Let’s get one thing straight. We are spoiled in New England.

New England Patriots fans have sat atop the pro football universe for a long time now. Winning is expected and losing is met with stunned looks of disbelief, especially at Gillette Stadium.

We are in the 18th season of Bill Belichick coaching the New England Patriots. We have an amazing five (five!) Super Bowl trophies in the bank and are forever grateful.

But we are also New Englanders. We are tough, and we want more.

We certainly don’t lose without a fight and when the Kansas City Chiefs waltzed into Foxborough on opening night and pinned an eye-opening 42-27 defeat on the Pats, no one was happy. Fans have spent the last few days wondering if the Patriots could be this bad or if the Chiefs are finally ready for a run to a Super Bowl.

The answer is the Pats will be OK, but the Chiefs could be one of a few teams capable of standing in the way in January. The Patriots have issues, however, and we are here to emphasize a few and maybe ease your pain.

First of all, while the Patriots are indeed the defending Super Bowl champions, a lot has changed since that magical February night in Houston. Chief executive Belichick engineered a series of roster moves in the offseason and while it’s tough not to like Brandin Cooks and Stephon Gilmore (even though he gave up a whopper of a TD to blazer Tyreek Hill), Bill decided good players like Logan Ryan, Chris Long, Martellus Bennett and LeGarrette Blount were expendable. So this is hardly the same group that won a Super Bowl.

What’s left is a team that will win the woeful AFC East but has some early concerns:

FRONT-SEVEN DEFENSE: This is the group that the Chiefs gashed all evening on the way to six TDs and the most points by an opponent in the Belichick Era. Down linemen Alan Branch and Malcom Brown never touched Alex Smith. Trey Flowers (two sacks) pressured the QB but when Dont’a Hightower (knee) could play for only 51 percent of the snaps, the Pats trotted out a host of Not Ready for Prime Time players. Kyle Van Noy is now indispensable and the Pats used Jordan Richards, a safety by trade, in a linebacker spot. He did not play in the Super Bowl. Neither did Lawrence Guy (free-agent signee), Cassius Marsh (acquired via trade a week ago), fourth-round draft pick Deatrich Wise (18 plays) or undrafted rookie Adam Butler (21 plays).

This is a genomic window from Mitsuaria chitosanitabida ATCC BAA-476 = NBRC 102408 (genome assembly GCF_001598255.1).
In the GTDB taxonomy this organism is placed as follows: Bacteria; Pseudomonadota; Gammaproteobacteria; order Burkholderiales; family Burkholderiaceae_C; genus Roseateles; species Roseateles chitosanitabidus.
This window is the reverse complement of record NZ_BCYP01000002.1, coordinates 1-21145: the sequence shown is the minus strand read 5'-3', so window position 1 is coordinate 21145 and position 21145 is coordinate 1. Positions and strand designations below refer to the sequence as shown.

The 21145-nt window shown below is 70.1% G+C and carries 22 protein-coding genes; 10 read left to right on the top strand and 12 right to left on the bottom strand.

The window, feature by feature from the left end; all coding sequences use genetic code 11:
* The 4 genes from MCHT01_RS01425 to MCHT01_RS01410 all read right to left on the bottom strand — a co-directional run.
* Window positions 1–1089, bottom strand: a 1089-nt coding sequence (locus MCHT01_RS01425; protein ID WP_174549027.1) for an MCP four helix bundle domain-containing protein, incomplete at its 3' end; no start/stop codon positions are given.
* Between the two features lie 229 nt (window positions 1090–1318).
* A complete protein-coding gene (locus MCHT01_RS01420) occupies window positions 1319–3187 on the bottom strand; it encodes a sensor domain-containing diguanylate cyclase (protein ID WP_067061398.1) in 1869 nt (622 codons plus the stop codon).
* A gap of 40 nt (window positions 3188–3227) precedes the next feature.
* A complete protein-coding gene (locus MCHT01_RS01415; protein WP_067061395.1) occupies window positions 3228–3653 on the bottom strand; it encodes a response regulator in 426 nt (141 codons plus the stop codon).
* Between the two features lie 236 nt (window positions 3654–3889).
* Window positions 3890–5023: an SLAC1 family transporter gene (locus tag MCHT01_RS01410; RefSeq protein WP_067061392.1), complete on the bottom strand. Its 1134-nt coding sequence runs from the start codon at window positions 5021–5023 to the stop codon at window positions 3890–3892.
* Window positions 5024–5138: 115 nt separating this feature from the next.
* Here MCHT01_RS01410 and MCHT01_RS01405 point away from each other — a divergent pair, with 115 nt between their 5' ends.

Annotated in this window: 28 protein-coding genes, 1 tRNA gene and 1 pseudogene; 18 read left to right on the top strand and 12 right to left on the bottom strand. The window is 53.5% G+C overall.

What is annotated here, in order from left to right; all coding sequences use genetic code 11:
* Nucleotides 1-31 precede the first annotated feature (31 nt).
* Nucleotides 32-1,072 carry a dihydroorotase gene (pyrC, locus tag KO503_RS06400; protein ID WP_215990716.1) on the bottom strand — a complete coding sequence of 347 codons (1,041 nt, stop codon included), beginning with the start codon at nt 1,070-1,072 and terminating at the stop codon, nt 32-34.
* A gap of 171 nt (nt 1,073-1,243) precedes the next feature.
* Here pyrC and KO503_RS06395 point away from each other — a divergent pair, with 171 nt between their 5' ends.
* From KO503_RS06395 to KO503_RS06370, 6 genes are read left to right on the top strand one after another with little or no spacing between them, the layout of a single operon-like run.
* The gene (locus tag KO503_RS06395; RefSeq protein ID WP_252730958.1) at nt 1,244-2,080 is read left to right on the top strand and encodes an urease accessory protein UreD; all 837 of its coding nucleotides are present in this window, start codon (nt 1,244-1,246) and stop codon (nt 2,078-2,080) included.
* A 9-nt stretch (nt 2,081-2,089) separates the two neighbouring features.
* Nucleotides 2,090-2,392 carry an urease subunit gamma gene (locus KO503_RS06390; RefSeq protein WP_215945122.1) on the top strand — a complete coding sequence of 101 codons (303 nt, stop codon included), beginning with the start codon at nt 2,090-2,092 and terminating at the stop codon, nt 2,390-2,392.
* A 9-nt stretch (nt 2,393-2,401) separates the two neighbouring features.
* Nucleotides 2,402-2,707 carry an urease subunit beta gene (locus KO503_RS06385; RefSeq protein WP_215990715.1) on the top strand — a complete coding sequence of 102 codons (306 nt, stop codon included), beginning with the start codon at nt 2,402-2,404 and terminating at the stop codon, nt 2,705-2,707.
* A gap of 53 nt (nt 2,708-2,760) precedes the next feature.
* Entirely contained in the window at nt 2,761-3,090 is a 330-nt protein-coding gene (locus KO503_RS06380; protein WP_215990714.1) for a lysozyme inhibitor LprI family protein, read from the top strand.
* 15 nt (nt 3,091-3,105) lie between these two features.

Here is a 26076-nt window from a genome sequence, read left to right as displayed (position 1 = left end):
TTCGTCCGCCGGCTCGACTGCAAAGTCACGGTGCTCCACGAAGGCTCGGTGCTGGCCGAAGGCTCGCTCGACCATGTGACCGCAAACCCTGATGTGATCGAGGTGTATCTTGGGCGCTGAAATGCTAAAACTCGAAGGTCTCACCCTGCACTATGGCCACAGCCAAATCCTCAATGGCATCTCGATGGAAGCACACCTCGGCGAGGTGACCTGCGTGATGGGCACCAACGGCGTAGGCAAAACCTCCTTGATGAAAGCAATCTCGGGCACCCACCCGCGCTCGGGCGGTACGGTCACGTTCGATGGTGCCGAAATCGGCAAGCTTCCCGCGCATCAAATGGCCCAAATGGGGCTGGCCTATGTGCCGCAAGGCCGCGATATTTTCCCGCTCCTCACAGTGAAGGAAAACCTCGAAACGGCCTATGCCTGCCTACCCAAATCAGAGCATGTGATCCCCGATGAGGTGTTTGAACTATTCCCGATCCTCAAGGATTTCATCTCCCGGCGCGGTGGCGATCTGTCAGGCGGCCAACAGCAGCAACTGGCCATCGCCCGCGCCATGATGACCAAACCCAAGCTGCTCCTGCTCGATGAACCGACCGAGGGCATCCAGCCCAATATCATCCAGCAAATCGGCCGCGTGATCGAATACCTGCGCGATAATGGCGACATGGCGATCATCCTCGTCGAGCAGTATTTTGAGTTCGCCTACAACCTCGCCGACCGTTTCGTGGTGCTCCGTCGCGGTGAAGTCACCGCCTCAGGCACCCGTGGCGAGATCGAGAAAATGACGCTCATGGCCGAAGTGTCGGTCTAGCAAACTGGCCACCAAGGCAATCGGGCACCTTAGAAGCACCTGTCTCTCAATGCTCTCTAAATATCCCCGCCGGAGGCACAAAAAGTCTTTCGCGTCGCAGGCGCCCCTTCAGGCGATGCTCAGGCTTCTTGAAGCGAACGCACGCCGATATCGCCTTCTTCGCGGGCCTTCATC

If you’re wondering just who these guys are, join the party. The Pats really miss Rob Ninkovich (retired) and Shea McClellin (injured reserve) and will be shopping for help at linebacker.

One more thing: Belichick signed veteran linebacker David Harris away from the Jets in the offseason. He was on the field for only two snaps, so something is certainly amiss on that front.

WIDE RECEIVER: Losing Julian Edelman for the season was a major, major blow but the news that Malcolm Mitchell was also placed on injured reserve was the compounding loss that the Pats’ receiving core could not afford. Mitchell had more catches in the Super Bowl than Edelman and could have blossomed in the star’s absence.

When Danny Amendola took a glancing shot to the head catching a punt, Pats fans had to be wondering when this drain on pass-catchers was going to end. Without Edelman and Amendola, Brady lacks his favorite targets for the quick-hitters that are his bread-and-butter. He was just 2-of-9 passing on third down chances.

Things can get better in this department with time and practice, but Amendola cannot miss games with concussion issues and recently acquired Phillip Dorsett needs to work up to speed and contribute quickly.

TOM BRADY: The uninformed among us focus on this 40-year-old legend too much. He’s not the problem. While Brady missed some open throws, the lack of separation by the receivers and a seemingly slower Rob Gronkowski was noticeable. That’s going to hurt any QB’s numbers. Offensive coordinator Josh McDaniels was too slow in incorporating running backs James White and Rex Burkhead into the passing game, so Brady was forced to throw low percentage deep balls too often where he was just 3 of 15.

There is always too much focus on quarterbacks in the NFL, win or lose, and the same goes for Brady. He wasn’t good, but the offense did string up 27 points through three quarters.

BELICHICK: The old coach is last on the list because while his team is thin on defense and at receiver, he has plenty of time to clean things up. In Bill We Trust, right?

The mounting injuries and gaping personnel holes have shifted a lot of responsibility to the top dog and his staff. Or how would you like to be Matt Patricia right about now, coaching a defense that surrendered 537 yards and the most points by a Pats team in 24 seasons?

The Patriots feel they have the best coach, and staff, in the league. Right now they need to coach ’em up. The offense should be productive but can’t afford any more major injuries. The defense needs a healthy Hightower and perhaps some reinforcements.

NFL teams are allowed to lose games, even the Patriots and even on opening night. Getting embarrassed is another thing entirely but give the Chiefs credit. They were ready to play and the Pats couldn’t overcome their injuries and depth issues. Time will tell.

We’re on to New Orleans. In Bill We Trust.